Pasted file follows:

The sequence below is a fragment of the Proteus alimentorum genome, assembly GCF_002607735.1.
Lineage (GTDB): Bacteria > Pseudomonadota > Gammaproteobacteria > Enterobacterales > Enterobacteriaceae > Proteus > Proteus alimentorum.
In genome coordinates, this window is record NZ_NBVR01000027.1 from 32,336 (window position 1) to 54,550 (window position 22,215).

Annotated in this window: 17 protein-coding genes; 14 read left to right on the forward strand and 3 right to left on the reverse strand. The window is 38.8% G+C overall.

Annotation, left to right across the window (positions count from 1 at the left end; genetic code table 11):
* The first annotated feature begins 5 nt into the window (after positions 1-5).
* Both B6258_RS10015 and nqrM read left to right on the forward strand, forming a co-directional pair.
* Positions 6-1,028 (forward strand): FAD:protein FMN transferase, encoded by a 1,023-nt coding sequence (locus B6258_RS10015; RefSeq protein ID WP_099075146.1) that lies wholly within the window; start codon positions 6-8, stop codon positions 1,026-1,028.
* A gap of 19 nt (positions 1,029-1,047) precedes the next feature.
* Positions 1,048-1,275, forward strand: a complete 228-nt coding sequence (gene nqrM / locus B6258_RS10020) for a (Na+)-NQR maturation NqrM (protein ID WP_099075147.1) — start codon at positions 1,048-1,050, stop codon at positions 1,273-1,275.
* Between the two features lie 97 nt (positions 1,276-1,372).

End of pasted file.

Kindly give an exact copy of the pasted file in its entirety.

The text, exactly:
The sequence below is a fragment of the Proteus alimentorum genome, assembly GCF_002607735.1.
Lineage (GTDB): Bacteria > Pseudomonadota > Gammaproteobacteria > Enterobacterales > Enterobacteriaceae > Proteus > Proteus alimentorum.
In genome coordinates, this window is record NZ_NBVR01000027.1 from 32,336 (window position 1) to 54,550 (window position 22,215).

Annotated in this window: 17 protein-coding genes; 14 read left to right on the forward strand and 3 right to left on the reverse strand. The window is 38.8% G+C overall.

Annotation, left to right across the window (positions count from 1 at the left end; genetic code table 11):
* The first annotated feature begins 5 nt into the window (after positions 1-5).
* Both B6258_RS10015 and nqrM read left to right on the forward strand, forming a co-directional pair.
* Positions 6-1,028 (forward strand): FAD:protein FMN transferase, encoded by a 1,023-nt coding sequence (locus B6258_RS10015; RefSeq protein ID WP_099075146.1) that lies wholly within the window; start codon positions 6-8, stop codon positions 1,026-1,028.
* A gap of 19 nt (positions 1,029-1,047) precedes the next feature.
* Positions 1,048-1,275, forward strand: a complete 228-nt coding sequence (gene nqrM / locus B6258_RS10020) for a (Na+)-NQR maturation NqrM (protein ID WP_099075147.1) — start codon at positions 1,048-1,050, stop codon at positions 1,273-1,275.
* Between the two features lie 97 nt (positions 1,276-1,372).